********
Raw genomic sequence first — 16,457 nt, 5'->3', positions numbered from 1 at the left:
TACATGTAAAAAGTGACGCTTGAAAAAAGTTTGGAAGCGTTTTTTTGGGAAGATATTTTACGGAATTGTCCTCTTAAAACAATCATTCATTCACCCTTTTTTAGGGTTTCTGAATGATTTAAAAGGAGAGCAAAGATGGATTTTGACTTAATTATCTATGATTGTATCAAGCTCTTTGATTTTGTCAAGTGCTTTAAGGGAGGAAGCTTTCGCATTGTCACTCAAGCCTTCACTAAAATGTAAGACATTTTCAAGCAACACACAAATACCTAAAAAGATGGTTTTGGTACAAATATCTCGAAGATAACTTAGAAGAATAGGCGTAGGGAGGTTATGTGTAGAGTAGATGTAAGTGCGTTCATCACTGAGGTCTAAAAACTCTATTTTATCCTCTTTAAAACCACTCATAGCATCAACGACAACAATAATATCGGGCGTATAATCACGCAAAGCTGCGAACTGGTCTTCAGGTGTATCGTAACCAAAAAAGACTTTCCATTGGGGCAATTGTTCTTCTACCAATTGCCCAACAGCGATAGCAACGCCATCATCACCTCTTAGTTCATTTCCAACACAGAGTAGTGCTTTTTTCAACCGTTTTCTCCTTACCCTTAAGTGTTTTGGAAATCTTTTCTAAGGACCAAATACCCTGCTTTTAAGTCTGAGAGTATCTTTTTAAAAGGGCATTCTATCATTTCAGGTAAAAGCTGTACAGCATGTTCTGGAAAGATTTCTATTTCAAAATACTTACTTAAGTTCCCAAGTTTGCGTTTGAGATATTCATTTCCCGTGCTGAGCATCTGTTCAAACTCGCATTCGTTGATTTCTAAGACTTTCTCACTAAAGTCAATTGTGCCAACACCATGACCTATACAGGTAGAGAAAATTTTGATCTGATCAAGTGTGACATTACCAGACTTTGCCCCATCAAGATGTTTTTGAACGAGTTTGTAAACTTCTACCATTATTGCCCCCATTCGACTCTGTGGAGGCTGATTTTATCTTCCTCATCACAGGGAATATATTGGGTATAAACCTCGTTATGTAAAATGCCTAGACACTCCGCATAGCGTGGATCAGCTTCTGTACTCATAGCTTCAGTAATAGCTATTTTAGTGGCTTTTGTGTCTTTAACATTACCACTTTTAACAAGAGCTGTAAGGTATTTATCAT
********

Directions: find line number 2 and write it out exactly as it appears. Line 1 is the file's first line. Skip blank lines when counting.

TACATGTAAAAAGTGACGCTTGAAAAAAGTTTGGAAGCGTTTTTTTGGGAAGATATTTTACGGAATTGTCCTCTTAAAACAATCATTCATTCACCCTTTTTTAGGGTTTCTGAATGATTTAAAAGGAGAGCAAAGATGGATTTTGACTTAATTATCTATGATTGTATCAAGCTCTTTGATTTTGTCAAGTGCTTTAAGGGAGGAAGCTTTCGCATTGTCACTCAAGCCTTCACTAAAATGTAAGACATTTTCAAGCAACACACAAATACCTAAAAAGATGGTTTTGGTACAAATATCTCGAAGATAACTTAGAAGAATAGGCGTAGGGAGGTTATGTGTAGAGTAGATGTAAGTGCGTTCATCACTGAGGTCTAAAAACTCTATTTTATCCTCTTTAAAACCACTCATAGCATCAACGACAACAATAATATCGGGCGTATAATCACGCAAAGCTGCGAACTGGTCTTCAGGTGTATCGTAACCAAAAAAGACTTTCCATTGGGGCAATTGTTCTTCTACCAATTGCCCAACAGCGATAGCAACGCCATCATCACCTCTTAGTTCATTTCCAACACAGAGTAGTGCTTTTTTCAACCGTTTTCTCCTTACCCTTAAGTGTTTTGGAAATCTTTTCTAAGGACCAAATACCCTGCTTTTAAGTCTGAGAGTATCTTTTTAAAAGGGCATTCTATCATTTCAGGTAAAAGCTGTACAGCATGTTCTGGAAAGATTTCTATTTCAAAATACTTACTTAAGTTCCCAAGTTTGCGTTTGAGATATTCATTTCCCGTGCTGAGCATCTGTTCAAACTCGCATTCGTTGATTTCTAAGACTTTCTCACTAAAGTCAATTGTGCCAACACCATGACCTATACAGGTAGAGAAAATTTTGATCTGATCAAGTGTGACATTACCAGACTTTGCCCCATCAAGATGTTTTTGAACGAGTTTGTAAACTTCTACCATTATTGCCCCCATTCGACTCTGTGGAGGCTGATTTTATCTTCCTCATCACAGGGAATATATTGGGTATAAACCTCGTTATGTAAAATGCCTAGACACTCCGCATAGCGTGGATCAGCTTCTGTACTCATAGCTTCAGTAATAGCTATTTTAGTGGCTTTTGTGTCTTTAACATTACCACTTTTAACAAGAGCTGTAAGGTATTTATCAT